But there are still 24 hours in the day, so I started my first political site. The writing quality was below my standards today, but it gave me enough experience to hook up with the founder of Hyphen Report and start working on that site less than a year later. That relationship ended poorly, and the project turned into The Daily Rake. The goal of this site was to generate a large enough audience online to support doing real world politics in Canada. By and large, that didn’t happen, and while I’m very proud of my work here, I’ve said all that I need to say and it’s time to move on. I’m not interested in spending the next decade making political infotainment.
But move on to what? I’m not now and never will be apolitical, and I spotted an opportunity. I had spent almost the past two years cataloging a wide variety of the best that Globo Homo has to offer. In no particular order, we have Zionist warmongerers who are censorship activists.
AIDS patients who dress up in diapers at the grossest orgies ever.
Annoying online grifters.
Whatever this thing is.
Annoying celebrities that we all hate.
Every single politician.
Not even just the ones with hilariously fake lampshadocaust stories.
I mean just every last one of them.
Trannies who murder children.
And let’s not forget President Greenblatt, and President Greenblatt’s Bitch.
And of course, the cannon fodder.
It occurred to me that I was building something of a video game enemy list, replete with some obvious boss battles. Who wouldn’t want to fight against Jordan Peterson throwing explosive Benzo pills at you while demanding that you clean your room and rambling about lobster dominance heirarchies?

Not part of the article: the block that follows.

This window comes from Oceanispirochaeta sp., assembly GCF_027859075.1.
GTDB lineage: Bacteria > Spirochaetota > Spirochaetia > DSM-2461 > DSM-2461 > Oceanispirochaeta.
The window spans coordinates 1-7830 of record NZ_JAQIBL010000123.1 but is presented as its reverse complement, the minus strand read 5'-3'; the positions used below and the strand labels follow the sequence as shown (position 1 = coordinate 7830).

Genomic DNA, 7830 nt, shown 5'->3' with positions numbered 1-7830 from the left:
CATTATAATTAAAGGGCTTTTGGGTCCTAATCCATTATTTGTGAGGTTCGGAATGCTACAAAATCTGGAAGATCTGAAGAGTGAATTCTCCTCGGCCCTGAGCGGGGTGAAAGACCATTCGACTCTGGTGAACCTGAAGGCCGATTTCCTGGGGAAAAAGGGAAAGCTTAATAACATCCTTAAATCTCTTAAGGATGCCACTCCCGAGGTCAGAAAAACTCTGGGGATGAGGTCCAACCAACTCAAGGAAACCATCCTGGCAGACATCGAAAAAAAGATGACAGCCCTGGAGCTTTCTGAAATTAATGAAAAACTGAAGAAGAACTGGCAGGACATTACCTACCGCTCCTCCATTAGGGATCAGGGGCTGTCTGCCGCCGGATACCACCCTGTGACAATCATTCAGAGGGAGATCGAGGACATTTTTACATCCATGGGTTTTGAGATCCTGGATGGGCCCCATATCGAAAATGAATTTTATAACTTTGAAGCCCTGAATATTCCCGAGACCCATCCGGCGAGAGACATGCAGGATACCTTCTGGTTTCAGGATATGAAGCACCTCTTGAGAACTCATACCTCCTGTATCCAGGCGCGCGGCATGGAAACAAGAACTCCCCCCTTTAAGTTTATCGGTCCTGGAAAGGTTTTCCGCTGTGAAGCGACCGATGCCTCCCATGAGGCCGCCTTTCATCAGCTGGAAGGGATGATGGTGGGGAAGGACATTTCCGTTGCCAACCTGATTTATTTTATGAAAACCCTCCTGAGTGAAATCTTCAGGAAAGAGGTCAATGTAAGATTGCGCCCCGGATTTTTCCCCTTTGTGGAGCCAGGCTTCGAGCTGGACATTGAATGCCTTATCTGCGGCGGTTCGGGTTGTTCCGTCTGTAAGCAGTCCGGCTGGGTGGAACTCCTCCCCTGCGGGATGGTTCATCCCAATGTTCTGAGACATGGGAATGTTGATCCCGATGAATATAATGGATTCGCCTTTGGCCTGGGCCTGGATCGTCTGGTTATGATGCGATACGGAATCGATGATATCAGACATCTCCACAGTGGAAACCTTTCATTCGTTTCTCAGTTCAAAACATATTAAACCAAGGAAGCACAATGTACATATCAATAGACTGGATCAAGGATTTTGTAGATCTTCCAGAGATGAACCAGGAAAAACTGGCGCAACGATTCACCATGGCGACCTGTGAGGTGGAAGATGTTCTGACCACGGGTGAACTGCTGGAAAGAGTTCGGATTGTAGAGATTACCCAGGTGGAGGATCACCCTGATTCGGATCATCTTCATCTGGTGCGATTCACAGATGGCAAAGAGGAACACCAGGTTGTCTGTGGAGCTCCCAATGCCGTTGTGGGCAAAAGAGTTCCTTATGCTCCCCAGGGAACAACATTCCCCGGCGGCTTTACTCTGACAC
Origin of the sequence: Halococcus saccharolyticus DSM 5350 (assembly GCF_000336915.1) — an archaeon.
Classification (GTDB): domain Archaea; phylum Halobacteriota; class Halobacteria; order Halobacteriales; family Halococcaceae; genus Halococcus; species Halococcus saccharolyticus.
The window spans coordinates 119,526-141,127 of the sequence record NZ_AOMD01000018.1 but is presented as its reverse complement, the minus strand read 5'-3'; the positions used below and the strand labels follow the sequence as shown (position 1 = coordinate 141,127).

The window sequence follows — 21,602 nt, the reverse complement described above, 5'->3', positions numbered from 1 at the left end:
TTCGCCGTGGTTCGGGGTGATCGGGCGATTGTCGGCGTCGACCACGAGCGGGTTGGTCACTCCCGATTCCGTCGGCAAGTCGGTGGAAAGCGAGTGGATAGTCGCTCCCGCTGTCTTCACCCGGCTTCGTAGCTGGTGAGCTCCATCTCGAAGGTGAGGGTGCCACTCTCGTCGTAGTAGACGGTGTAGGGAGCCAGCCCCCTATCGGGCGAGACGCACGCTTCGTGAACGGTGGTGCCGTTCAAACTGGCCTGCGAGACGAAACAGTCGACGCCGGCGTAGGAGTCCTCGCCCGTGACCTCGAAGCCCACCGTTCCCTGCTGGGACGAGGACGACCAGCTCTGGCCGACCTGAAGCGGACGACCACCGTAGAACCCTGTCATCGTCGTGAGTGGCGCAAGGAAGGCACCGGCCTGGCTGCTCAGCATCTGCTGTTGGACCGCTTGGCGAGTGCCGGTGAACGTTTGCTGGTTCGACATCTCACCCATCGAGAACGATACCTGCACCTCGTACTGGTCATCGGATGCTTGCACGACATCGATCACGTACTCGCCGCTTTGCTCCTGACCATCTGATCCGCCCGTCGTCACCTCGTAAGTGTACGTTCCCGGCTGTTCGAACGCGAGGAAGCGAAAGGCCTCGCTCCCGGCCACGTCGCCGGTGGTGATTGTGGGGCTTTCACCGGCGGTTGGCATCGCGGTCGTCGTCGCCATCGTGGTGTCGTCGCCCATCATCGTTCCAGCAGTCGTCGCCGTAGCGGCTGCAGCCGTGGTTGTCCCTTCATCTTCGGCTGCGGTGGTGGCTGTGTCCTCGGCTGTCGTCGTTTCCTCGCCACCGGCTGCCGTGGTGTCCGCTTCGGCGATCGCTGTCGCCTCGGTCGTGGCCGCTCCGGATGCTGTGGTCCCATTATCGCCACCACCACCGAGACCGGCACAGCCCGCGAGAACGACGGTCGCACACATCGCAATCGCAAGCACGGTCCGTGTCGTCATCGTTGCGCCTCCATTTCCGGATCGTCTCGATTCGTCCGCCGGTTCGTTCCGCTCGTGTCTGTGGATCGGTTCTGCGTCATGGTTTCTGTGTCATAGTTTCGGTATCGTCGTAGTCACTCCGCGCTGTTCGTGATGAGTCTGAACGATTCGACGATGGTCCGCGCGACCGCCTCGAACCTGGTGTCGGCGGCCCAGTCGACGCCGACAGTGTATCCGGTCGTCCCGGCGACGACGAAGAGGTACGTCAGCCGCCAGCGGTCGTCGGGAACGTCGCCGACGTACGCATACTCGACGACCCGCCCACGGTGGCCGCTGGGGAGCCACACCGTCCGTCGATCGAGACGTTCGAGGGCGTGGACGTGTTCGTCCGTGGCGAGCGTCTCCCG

Hell, you could make a game where just the servative gatekeepers were the opposition. Ben Shapiro, then Alex Jones, Matt Walsh, Charlie Kirk, you name it. Give /Our Wakandian Retard/ Kanye his own video game already.
Or maybe make a game out of Steven “Turn Jews Into Powder” Crowder “playing Devil’s Advocate,” with the secular humanists kneecaps.
A top down 2D shooter is an eminently makeable game, and we could make use of all these enemy types, and there are so many possibilities for the story. Turn Nasim Aghdam into the protagonist and call it the world’s first biographical game. Only our version has a happy ending and everyone at YouTube headquarters gets got by the vegan bodybuilder.
Starting a few months ago I fired up visual studio for the first time in years, and got to working. This was to be a simple game, where the value comes solid, but not revolutionary game mechanics, coupled with serving a market that is deliberately ignored by (((the modern games industry))). Ideally pushing the right politics to a larger audience.
I had to get the skeleton of a game up and running. Pathfinding, basic gameplay, that sort of stuff. The art would come later, and from someone else. Unfortunately, it is difficult to convey the purpose of the game to the intended audience using only my art creations. I have progressed very little in that department in the past decade.